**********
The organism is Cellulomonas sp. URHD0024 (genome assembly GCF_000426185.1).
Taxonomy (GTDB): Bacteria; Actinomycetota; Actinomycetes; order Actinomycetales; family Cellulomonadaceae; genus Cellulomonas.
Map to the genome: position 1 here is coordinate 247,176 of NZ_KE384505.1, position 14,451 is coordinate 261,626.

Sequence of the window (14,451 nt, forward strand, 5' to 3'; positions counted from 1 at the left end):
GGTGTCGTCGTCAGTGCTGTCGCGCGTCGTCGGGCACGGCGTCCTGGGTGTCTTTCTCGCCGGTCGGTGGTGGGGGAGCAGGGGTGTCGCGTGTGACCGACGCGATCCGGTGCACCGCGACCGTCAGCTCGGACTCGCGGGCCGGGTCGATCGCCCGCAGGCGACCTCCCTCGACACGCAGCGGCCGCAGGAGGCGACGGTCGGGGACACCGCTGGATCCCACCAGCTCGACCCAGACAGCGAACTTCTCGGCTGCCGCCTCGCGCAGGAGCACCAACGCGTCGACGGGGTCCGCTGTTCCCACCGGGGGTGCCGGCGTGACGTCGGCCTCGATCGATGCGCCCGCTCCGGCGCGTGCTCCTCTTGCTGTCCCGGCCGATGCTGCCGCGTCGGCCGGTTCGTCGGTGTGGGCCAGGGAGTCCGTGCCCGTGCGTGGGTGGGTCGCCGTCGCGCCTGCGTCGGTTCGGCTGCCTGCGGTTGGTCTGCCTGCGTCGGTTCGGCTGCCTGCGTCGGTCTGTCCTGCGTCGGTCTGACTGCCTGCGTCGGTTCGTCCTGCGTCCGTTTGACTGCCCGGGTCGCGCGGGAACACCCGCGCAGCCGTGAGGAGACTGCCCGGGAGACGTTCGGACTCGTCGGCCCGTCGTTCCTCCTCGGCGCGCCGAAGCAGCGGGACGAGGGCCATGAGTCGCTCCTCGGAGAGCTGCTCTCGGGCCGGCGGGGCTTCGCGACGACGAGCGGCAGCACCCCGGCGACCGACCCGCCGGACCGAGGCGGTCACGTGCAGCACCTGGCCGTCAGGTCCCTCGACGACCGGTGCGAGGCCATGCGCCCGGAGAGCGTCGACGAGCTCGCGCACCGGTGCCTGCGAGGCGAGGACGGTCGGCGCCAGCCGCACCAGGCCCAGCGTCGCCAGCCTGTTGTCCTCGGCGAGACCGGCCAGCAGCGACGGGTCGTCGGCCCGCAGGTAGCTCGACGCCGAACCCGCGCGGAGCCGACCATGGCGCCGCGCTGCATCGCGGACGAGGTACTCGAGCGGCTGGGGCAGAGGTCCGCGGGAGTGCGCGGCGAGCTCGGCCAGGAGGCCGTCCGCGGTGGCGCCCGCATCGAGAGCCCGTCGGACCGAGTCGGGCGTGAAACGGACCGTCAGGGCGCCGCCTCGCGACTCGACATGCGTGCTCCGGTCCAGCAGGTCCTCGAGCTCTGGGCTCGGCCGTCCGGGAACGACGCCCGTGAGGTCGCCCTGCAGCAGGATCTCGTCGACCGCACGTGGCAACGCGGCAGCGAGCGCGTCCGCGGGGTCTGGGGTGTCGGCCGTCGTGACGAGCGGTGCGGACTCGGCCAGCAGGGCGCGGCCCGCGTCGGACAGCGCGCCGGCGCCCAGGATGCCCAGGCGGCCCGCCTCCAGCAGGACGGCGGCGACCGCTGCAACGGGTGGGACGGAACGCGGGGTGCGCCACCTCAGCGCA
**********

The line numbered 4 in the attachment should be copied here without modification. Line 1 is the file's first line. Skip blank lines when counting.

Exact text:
Sequence of the window (14,451 nt, forward strand, 5' to 3'; positions counted from 1 at the left end):